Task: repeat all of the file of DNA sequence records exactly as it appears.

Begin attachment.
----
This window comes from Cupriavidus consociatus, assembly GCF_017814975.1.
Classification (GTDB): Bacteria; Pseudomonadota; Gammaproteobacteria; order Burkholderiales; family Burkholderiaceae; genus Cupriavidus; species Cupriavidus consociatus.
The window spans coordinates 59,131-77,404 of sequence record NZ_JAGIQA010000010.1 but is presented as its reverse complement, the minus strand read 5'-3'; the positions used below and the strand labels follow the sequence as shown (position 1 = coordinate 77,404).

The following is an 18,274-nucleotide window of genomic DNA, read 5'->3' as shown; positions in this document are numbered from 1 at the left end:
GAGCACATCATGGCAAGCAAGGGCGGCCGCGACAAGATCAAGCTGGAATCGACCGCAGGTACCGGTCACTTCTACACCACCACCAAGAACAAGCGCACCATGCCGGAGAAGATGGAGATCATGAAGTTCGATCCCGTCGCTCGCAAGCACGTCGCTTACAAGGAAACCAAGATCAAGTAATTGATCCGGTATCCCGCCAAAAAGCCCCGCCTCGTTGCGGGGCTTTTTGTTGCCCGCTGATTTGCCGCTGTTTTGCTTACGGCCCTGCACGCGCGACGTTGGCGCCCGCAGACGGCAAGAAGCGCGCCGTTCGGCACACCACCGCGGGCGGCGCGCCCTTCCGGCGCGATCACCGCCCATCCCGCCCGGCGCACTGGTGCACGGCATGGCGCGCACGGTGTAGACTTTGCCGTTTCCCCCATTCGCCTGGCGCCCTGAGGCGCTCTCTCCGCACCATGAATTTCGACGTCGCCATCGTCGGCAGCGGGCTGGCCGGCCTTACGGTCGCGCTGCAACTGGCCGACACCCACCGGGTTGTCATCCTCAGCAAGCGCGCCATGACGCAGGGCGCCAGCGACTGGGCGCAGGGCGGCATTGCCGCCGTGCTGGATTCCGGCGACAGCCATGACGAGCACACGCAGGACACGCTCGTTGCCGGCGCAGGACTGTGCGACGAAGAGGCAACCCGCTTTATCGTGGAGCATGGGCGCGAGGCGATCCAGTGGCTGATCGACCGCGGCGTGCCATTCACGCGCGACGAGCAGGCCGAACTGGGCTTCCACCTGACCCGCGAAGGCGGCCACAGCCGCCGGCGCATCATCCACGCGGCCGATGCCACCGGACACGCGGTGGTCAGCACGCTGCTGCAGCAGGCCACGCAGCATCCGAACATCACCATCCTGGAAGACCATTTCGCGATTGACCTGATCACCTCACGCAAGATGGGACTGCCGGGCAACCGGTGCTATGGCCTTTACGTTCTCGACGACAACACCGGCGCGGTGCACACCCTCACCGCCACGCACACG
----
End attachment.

This window comes from Cupriavidus consociatus, assembly GCF_017814975.1.
Classification (GTDB): Bacteria; Pseudomonadota; Gammaproteobacteria; order Burkholderiales; family Burkholderiaceae; genus Cupriavidus; species Cupriavidus consociatus.
The window spans coordinates 59,131-77,404 of sequence record NZ_JAGIQA010000010.1 but is presented as its reverse complement, the minus strand read 5'-3'; the positions used below and the strand labels follow the sequence as shown (position 1 = coordinate 77,404).

The following is an 18,274-nucleotide window of genomic DNA, read 5'->3' as shown; positions in this document are numbered from 1 at the left end:
GAGCACATCATGGCAAGCAAGGGCGGCCGCGACAAGATCAAGCTGGAATCGACCGCAGGTACCGGTCACTTCTACACCACCACCAAGAACAAGCGCACCATGCCGGAGAAGATGGAGATCATGAAGTTCGATCCCGTCGCTCGCAAGCACGTCGCTTACAAGGAAACCAAGATCAAGTAATTGATCCGGTATCCCGCCAAAAAGCCCCGCCTCGTTGCGGGGCTTTTTGTTGCCCGCTGATTTGCCGCTGTTTTGCTTACGGCCCTGCACGCGCGACGTTGGCGCCCGCAGACGGCAAGAAGCGCGCCGTTCGGCACACCACCGCGGGCGGCGCGCCCTTCCGGCGCGATCACCGCCCATCCCGCCCGGCGCACTGGTGCACGGCATGGCGCGCACGGTGTAGACTTTGCCGTTTCCCCCATTCGCCTGGCGCCCTGAGGCGCTCTCTCCGCACCATGAATTTCGACGTCGCCATCGTCGGCAGCGGGCTGGCCGGCCTTACGGTCGCGCTGCAACTGGCCGACACCCACCGGGTTGTCATCCTCAGCAAGCGCGCCATGACGCAGGGCGCCAGCGACTGGGCGCAGGGCGGCATTGCCGCCGTGCTGGATTCCGGCGACAGCCATGACGAGCACACGCAGGACACGCTCGTTGCCGGCGCAGGACTGTGCGACGAAGAGGCAACCCGCTTTATCGTGGAGCATGGGCGCGAGGCGATCCAGTGGCTGATCGACCGCGGCGTGCCATTCACGCGCGACGAGCAGGCCGAACTGGGCTTCCACCTGACCCGCGAAGGCGGCCACAGCCGCCGGCGCATCATCCACGCGGCCGATGCCACCGGACACGCGGTGGTCAGCACGCTGCTGCAGCAGGCCACGCAGCATCCGAACATCACCATCCTGGAAGACCATTTCGCGATTGACCTGATCACCTCACGCAAGATGGGACTGCCGGGCAACCGGTGCTATGGCCTTTACGTTCTCGACGACAACACCGGCGCGGTGCACACCCTCACCGCCACGCACACG